Providencia, however, is not some kind of gussied-up pseudo-classical crossover recording. Equally prominent are the tracks featuring Rudresh Mahanthappa’s brazen flurries of alto saxophone excitement. “Galactic Panama” has the joyous groove of Panamanian music and a plump and pleasing melody, but the two improvisers trade back and forth with playful daring, resulting finally in a stuttering, edgy collective solo. There are two freely improvised duets between Pérez and Mahanthappa (“The Maze”) proving the pair is equally adept at stabbing urgency and impressionistic balladry. And joining these two performances is a full-band groove on which Mahanthappa and Serpa play in hip harmony. “Cobilla” features Pérez using some electric piano as well as acoustic, further expanding his options.

Happily, Pérez does not ignore the core of his band—his trio. “Historia de Amor”, a Latin jazz standard by Carlos Eleta Almaran, swings to a pulsing Latin groove, and “Irremediablemente Solo” by Avelino Muñoz is a whispered ballad showcase for bassist Ben Street. These tunes are a good reminder that Providencia has a center thriving on the touch and feel of a strong pianist. That said, on these trio features, Pérez remains a team player, hiding his own technique for perhaps the first time.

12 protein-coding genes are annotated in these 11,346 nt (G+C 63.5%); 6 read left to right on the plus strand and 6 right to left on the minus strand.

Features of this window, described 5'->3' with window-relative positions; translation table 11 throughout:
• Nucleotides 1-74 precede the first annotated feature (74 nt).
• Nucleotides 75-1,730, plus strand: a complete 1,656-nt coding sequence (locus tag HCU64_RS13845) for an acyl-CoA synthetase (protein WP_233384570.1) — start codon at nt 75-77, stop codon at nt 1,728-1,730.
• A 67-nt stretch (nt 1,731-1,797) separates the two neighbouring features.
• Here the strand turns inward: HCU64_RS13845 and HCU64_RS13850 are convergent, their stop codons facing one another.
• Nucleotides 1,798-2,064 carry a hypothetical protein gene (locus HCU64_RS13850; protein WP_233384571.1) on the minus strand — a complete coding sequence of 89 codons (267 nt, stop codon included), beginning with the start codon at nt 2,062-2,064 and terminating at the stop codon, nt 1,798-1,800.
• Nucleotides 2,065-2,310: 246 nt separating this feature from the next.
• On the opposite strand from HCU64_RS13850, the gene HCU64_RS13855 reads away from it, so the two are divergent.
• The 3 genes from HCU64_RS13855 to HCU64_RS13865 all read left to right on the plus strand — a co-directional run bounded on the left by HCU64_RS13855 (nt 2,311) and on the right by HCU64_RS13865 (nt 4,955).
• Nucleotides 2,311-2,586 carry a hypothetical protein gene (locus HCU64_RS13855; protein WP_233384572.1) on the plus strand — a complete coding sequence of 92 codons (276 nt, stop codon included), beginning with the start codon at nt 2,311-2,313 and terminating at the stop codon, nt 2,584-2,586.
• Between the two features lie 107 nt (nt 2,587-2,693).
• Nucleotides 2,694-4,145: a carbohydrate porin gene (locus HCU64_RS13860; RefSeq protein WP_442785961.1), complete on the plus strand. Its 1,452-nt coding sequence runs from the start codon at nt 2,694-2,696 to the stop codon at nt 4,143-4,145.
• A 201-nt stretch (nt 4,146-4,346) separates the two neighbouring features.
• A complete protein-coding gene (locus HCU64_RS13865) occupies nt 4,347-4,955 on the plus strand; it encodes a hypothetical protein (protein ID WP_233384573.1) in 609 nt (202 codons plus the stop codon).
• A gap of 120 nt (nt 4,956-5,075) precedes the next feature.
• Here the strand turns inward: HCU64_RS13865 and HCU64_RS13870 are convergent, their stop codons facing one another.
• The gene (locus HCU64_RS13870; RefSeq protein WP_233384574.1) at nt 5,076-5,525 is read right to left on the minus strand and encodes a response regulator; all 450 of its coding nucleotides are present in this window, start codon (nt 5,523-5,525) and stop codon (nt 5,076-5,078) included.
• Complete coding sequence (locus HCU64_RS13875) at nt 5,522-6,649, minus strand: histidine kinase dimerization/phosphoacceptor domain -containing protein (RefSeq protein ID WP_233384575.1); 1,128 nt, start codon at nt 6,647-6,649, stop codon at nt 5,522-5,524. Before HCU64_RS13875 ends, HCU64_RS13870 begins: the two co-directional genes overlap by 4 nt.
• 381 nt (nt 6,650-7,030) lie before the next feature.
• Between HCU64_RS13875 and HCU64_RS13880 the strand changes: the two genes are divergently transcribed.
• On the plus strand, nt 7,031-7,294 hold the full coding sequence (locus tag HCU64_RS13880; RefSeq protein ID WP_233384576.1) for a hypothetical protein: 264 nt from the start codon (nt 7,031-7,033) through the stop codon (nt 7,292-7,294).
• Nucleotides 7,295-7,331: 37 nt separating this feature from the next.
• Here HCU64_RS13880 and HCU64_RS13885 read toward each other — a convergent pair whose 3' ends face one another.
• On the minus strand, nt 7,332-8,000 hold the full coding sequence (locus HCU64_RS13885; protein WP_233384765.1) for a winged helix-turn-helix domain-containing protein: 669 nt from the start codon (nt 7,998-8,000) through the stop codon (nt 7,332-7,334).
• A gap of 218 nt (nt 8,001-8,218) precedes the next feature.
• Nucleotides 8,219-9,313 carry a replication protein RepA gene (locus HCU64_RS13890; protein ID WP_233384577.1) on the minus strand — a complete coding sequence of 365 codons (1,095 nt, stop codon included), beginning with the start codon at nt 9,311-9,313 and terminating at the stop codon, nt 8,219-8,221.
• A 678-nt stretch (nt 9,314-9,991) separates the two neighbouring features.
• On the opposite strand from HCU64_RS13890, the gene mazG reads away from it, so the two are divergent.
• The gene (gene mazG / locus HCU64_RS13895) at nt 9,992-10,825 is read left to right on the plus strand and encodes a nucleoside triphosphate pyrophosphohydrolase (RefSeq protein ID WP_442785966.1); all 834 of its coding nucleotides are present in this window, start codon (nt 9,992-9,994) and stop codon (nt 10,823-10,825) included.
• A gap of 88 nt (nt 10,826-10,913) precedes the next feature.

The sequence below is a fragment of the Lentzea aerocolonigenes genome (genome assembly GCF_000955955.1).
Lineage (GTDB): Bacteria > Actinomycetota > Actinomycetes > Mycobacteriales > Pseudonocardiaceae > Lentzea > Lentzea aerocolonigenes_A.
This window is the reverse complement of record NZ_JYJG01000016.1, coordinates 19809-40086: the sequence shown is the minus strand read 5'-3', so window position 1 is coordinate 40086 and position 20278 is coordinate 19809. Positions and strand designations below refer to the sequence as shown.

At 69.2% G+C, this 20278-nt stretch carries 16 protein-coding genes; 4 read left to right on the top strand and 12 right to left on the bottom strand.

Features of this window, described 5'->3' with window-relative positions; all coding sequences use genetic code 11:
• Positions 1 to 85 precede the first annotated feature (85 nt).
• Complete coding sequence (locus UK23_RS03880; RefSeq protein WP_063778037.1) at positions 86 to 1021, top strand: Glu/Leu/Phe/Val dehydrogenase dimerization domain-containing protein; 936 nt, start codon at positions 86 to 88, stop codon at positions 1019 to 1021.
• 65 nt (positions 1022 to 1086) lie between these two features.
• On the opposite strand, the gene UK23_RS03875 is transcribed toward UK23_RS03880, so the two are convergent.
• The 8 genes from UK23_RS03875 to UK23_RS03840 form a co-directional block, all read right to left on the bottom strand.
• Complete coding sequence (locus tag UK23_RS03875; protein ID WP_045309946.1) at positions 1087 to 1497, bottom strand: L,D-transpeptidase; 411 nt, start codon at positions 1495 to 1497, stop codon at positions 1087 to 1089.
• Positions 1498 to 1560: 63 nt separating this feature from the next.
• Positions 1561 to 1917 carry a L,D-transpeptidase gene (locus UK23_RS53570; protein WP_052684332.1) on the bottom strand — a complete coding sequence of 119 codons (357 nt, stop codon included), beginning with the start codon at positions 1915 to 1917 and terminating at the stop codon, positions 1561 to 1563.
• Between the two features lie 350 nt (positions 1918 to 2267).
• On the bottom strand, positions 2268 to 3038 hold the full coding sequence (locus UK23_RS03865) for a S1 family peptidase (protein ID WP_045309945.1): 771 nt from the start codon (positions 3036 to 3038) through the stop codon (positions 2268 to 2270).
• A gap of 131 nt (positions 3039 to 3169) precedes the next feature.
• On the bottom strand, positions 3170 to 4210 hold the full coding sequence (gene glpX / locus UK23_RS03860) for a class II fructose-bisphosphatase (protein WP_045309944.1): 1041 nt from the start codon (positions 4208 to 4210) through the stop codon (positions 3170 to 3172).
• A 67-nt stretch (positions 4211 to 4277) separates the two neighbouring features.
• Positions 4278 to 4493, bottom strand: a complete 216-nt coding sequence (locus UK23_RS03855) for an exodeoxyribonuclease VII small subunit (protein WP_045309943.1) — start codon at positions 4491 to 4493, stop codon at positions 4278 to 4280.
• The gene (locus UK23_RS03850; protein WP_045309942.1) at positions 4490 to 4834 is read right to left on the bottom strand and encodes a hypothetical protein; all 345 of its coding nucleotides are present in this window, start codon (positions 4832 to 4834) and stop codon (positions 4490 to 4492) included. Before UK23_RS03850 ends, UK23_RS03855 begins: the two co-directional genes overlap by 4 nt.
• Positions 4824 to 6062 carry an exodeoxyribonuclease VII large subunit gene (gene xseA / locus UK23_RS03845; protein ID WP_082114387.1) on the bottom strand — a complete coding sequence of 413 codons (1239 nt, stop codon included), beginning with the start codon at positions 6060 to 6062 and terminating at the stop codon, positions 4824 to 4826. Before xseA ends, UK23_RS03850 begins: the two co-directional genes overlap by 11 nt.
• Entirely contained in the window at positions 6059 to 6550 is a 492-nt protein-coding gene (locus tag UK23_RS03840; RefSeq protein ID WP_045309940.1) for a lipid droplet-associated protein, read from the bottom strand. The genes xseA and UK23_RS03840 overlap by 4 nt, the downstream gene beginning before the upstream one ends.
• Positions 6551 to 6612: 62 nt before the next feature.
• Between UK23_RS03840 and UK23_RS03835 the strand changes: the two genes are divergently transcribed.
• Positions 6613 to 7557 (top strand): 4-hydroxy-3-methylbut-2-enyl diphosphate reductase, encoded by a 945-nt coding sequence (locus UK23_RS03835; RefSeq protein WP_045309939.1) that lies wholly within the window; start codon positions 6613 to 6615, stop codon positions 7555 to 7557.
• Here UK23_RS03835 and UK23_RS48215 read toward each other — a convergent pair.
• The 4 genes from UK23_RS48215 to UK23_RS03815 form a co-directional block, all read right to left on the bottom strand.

Providencia is such a success because it finds the leader less involved in pure pianism than in layering a wonderful band into an arresting spectrum of shades that serve his dynamic compositions. Like a great kaleidoscope, this recording invites you back for more and more variations. Your ear will catch a new detail each time out. Amidst all this listening, you will be hard pressed to find a single cliché.

When an inventive mainstream jazz musician like Danilo Pérez is able to work in the tradition but avoid cliché, then something is going right. The center of jazz—which is indeed more and more an international thing—is in good hands with this artist and his cinematic vision for our great art form.


From genre-busting electronic music to new highs in the ever-evolving R&B scene, from hip-hop and Americana to rock and pop, 2017's music scenes bestowed an embarrassment of riches upon us.

60. White Hills - Stop Mute Defeat (Thrill Jockey)